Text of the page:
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Review: Onkyo SBX-300 iOnly Bass Dock Music System

By Lex Friedman
April 13, 2012 09:49 AM ET

Macworld - Onkyo's SBX-300 iOnly Bass Dock Music System is a speaker dock that works with any iOS device, including all models of the iPad, iPhone, and iPod touch, as well as the iPod classic and the second-generation-or-later iPad nano. Onkyo suggests a retail price of $249, but you can find it online for nearly a hundred bucks less.

The SBX-300 is shaped like an all-black, triangular prism and sports an integrated aluminum handle and base, plastic sides, and a cloth-fabric grill covering the speakers. The 7.7 pound unit measures 17.7 inches wide, 5.2 inches deep, and 6.9 inches tall.

The system's dock-connector cradle pops out from the bottom center of the unit after you push gently in the right spot. To fold the cradle back in, you first slide a switch on the front face of the unit, and then you flip the hinged cradle back into the unit's body. Centered on the front of the dock cradle is an LED that glows white when the unit is powered on, switching to green when you switch to auxiliary-input mode.

At the upper right of the SBX-300's face, shining from behind the fabric speaker cover, are a pair of LED displays. The first is a green volume indicator, which displays up to five green LEDs, depending on the volume level. The first four volume LEDs encompass seven different unmarked levels each; the fifth and loudest setting adds two more levels, for a total of 30 volume levels. The second LED indicates the status of the SBX-300's Super Bass feature (more on this in a moment): off, Super Bass 1 (green), or Super Bass 2 (orange).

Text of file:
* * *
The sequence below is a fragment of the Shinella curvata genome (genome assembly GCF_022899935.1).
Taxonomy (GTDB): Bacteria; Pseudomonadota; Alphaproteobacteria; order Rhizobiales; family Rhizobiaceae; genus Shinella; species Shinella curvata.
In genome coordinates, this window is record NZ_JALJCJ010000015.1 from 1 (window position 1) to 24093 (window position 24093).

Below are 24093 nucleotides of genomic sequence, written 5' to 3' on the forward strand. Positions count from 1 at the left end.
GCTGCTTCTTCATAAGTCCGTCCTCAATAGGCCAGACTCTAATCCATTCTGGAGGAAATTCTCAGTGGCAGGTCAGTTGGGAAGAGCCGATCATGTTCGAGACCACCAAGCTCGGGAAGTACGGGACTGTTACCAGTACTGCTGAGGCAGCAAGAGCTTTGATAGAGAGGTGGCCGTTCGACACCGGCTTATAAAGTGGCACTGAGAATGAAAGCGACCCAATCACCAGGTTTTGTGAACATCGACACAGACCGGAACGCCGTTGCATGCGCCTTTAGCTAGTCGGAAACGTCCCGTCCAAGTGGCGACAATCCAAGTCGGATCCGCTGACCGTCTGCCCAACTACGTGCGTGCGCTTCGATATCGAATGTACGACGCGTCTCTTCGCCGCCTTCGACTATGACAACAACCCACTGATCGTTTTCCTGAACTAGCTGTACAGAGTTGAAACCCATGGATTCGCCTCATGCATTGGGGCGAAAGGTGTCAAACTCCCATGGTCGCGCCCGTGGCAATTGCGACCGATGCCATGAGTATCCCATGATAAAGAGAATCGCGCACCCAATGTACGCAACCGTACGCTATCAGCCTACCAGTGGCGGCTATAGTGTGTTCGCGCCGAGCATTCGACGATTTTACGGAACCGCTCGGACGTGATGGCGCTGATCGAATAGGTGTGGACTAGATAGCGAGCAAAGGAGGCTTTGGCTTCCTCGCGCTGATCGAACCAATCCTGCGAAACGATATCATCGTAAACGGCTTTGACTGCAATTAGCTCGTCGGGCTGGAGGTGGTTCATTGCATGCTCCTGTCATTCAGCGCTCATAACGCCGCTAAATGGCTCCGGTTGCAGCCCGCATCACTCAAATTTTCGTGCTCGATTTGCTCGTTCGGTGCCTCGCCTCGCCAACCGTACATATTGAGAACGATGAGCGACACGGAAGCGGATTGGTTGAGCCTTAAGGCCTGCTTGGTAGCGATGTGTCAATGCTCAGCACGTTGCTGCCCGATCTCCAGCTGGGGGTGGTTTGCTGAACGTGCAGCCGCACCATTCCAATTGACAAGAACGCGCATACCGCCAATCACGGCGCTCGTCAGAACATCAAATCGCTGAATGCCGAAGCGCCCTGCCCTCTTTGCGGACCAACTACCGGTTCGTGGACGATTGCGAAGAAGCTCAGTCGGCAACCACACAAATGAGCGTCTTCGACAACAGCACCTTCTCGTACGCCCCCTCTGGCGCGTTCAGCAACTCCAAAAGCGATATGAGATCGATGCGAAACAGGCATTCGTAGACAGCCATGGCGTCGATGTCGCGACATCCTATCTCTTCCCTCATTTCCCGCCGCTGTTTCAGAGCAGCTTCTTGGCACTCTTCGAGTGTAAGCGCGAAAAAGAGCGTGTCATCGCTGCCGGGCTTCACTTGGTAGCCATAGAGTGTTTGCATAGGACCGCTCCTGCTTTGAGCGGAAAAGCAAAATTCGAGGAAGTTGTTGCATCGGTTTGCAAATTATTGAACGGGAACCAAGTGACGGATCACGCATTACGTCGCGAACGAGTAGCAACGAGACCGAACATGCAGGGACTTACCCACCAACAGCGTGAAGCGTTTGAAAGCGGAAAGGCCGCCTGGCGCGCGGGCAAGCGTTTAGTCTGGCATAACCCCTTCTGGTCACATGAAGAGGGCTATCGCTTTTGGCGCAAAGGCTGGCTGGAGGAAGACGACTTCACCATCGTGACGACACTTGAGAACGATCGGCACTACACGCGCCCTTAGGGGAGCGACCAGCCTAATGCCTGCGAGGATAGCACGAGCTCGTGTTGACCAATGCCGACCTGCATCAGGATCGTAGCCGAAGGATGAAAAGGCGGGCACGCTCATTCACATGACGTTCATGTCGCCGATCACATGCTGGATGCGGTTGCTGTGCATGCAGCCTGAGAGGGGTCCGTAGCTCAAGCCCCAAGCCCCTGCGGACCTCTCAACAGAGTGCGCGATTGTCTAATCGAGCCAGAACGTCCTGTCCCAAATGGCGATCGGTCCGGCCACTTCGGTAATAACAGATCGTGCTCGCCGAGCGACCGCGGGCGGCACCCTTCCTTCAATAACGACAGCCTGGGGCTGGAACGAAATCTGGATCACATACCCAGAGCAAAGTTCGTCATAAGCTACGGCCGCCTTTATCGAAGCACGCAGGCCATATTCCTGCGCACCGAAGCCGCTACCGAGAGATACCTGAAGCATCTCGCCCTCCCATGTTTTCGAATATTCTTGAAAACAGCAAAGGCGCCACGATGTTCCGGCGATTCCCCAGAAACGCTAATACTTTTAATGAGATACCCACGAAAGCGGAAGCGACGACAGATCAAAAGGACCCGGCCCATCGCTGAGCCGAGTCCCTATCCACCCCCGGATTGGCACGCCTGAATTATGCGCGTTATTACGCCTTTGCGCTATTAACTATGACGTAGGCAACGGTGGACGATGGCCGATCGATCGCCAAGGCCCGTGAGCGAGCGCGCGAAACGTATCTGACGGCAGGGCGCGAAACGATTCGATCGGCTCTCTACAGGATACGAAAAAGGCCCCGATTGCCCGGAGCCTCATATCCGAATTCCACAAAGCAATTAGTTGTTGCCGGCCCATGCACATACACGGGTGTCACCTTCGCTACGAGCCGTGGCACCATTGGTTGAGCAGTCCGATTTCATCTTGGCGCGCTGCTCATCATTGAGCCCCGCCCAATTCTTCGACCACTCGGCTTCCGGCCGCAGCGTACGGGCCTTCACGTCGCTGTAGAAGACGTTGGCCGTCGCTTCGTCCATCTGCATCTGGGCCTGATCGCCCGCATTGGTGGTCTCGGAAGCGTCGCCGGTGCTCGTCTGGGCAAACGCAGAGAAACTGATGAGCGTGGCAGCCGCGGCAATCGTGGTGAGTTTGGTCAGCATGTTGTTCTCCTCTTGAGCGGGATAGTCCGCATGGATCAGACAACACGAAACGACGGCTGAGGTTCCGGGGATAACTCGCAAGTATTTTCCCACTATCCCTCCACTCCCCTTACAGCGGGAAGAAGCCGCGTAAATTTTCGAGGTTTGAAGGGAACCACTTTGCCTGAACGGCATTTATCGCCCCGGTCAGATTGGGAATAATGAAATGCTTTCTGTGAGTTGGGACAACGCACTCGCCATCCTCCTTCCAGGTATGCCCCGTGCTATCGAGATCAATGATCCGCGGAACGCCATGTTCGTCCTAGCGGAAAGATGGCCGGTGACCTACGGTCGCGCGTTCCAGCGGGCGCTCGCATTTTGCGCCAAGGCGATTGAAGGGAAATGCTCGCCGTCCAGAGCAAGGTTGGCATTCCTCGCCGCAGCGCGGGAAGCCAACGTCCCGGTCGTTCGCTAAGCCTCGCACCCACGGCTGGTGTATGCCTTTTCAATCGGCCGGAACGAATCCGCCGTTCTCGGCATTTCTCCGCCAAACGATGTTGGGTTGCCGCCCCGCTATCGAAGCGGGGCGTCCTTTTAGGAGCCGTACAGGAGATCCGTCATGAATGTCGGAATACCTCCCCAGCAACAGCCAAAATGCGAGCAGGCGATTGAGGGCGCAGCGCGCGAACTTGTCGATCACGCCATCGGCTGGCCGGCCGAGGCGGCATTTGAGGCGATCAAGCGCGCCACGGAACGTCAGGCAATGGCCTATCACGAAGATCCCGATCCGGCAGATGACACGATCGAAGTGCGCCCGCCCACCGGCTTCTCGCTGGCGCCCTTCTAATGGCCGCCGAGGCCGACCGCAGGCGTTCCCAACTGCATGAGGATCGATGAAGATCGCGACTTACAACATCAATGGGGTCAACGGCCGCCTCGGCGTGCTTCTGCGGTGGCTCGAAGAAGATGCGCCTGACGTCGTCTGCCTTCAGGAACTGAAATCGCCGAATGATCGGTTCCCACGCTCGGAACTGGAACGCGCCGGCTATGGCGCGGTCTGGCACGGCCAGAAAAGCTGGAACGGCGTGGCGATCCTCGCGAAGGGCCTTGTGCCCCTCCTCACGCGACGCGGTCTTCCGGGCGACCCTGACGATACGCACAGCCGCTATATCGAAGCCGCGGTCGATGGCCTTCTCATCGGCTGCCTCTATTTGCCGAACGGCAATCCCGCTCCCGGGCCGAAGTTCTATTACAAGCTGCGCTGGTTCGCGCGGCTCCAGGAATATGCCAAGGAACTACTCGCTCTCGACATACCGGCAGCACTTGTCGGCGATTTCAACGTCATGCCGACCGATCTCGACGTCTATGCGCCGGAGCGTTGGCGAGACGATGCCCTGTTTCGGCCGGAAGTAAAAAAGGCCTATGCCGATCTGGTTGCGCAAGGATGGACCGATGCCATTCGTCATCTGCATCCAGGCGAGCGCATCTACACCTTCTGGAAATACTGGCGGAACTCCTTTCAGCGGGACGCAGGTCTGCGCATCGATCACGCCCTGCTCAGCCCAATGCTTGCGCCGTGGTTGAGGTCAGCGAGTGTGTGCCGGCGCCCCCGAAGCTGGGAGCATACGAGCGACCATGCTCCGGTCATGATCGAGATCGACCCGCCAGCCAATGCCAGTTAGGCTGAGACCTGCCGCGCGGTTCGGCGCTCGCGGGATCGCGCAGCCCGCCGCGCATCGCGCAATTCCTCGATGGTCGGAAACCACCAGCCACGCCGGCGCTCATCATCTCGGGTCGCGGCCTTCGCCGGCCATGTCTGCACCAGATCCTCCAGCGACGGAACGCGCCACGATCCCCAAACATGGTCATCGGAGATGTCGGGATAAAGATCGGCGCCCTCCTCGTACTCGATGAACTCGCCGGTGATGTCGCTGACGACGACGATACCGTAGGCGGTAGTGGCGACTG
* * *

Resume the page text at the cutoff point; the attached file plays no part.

On the right side of the SBX-300 sits a large, silver power button, along with several smaller buttons: Input, Volume Up, Volume Down, and Super Bass. There's also a 1/8 inch (3.5mm) auxiliary-input port for listening to a non-docking audio source. There's but one port on the rear of the unit, and that's for the included AC adapter.

The SBX-300 also ships a dinky, plastic, blister-button infrared remote controls. The remote replicates all the main unit's on-board buttons (Power, Input, Volume, and Super Bass), but it adds numerous options: Play/Pause, Previous, Next, Shuffle, Repeat, Muting, and buttons (Up, Down, Menu, and Enter) for navigating iOS or iPod menus.

At this point, I've mentioned the Super Bass feature enough times that it warrants explanation. The technology boosts low-frequency audio to add a substantial amount of bass presence. Without Super Bass enabled, the SBX-300 lacks oomph. With it enabled, especially at level 2, bass can sound a bit overwhelming--and sometimes distorted. Unless you want to adjust the Super Bass level for each song, I recommend sticking with Super Bass 1 as a good compromise.

Reprinted with permission from Macworld.com. Story copyright 2012 Mac Publishing, LLC. All rights reserved.
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